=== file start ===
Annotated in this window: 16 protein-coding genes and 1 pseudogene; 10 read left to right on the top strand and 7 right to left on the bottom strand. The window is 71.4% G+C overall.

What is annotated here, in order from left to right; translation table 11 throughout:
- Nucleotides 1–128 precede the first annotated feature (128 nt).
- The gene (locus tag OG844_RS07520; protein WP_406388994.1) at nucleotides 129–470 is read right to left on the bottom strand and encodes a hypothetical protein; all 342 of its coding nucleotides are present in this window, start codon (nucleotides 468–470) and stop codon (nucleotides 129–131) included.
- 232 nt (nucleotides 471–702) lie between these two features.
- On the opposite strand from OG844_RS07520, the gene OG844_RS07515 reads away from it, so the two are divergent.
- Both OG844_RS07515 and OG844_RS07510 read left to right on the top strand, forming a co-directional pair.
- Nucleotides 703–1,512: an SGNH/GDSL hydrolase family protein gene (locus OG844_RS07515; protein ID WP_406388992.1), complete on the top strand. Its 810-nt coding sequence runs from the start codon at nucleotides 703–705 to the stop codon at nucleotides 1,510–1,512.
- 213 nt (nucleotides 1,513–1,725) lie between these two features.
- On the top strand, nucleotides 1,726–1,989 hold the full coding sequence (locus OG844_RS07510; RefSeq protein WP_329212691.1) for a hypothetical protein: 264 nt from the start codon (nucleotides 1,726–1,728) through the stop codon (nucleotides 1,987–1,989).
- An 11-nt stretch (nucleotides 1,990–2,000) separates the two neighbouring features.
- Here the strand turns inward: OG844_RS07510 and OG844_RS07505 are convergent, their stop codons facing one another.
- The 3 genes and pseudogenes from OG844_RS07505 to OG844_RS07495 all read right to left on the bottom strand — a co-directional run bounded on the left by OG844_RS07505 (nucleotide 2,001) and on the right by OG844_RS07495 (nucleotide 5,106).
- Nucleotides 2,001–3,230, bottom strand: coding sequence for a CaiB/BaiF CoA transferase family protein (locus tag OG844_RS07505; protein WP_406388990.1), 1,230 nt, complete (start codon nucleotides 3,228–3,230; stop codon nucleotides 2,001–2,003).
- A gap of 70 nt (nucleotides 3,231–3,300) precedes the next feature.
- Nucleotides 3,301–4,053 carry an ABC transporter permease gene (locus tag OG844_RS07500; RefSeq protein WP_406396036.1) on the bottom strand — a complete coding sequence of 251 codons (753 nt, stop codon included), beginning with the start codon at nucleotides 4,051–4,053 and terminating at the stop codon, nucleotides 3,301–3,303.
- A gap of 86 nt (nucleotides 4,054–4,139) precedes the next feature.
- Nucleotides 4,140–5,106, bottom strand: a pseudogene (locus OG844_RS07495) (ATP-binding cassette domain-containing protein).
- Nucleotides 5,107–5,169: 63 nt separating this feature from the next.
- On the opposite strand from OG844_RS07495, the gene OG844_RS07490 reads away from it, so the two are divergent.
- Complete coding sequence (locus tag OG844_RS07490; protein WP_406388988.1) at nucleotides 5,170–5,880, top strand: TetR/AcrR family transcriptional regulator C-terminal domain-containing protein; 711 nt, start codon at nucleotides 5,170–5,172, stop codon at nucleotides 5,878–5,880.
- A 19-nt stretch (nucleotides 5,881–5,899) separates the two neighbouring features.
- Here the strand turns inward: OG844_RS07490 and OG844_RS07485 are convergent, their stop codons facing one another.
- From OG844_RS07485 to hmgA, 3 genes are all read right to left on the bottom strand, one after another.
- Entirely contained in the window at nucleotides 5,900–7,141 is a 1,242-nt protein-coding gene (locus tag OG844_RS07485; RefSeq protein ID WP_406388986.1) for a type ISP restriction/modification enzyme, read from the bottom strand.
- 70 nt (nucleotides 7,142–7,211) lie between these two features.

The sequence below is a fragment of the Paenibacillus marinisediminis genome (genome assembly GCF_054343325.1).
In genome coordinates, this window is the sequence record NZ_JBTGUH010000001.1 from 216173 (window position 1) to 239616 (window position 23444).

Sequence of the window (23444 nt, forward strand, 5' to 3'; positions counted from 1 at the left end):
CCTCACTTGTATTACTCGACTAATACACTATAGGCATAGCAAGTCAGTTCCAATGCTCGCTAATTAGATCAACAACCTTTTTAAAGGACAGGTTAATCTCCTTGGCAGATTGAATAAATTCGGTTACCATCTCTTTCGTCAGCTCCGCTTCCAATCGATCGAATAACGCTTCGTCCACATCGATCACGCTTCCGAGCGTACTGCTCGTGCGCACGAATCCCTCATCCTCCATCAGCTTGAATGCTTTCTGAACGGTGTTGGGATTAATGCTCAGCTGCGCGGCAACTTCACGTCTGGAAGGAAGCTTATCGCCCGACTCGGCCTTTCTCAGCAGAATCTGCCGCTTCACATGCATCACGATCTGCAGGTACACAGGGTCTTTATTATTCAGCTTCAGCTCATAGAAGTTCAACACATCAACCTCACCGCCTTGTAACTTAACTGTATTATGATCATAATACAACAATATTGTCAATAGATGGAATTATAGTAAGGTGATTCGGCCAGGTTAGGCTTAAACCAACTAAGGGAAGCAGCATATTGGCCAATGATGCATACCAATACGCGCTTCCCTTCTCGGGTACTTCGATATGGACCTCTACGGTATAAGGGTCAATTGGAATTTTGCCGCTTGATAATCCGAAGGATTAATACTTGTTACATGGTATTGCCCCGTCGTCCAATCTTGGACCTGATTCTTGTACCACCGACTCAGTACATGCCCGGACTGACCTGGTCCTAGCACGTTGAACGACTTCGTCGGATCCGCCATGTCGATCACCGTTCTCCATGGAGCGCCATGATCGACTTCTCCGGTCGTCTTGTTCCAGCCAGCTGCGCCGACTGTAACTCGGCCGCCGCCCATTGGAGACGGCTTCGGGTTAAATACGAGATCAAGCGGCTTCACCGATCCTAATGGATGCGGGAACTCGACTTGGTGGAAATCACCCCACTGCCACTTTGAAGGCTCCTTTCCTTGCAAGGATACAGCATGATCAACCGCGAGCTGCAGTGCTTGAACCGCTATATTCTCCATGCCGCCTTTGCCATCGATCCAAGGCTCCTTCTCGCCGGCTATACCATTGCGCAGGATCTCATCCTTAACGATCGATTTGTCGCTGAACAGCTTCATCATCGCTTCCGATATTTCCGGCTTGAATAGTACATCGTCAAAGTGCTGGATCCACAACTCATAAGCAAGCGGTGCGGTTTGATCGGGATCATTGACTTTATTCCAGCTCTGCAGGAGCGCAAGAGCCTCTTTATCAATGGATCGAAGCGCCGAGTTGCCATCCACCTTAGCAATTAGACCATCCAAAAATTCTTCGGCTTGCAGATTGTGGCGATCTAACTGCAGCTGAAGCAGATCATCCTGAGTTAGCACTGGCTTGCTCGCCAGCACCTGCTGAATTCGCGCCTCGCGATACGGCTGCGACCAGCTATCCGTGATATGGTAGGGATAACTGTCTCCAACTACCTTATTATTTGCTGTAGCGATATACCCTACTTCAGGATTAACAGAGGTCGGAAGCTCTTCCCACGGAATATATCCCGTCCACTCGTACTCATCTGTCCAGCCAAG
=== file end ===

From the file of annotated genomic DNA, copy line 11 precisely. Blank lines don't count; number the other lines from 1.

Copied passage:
- An 11-nt stretch (nucleotides 1,990–2,000) separates the two neighbouring features.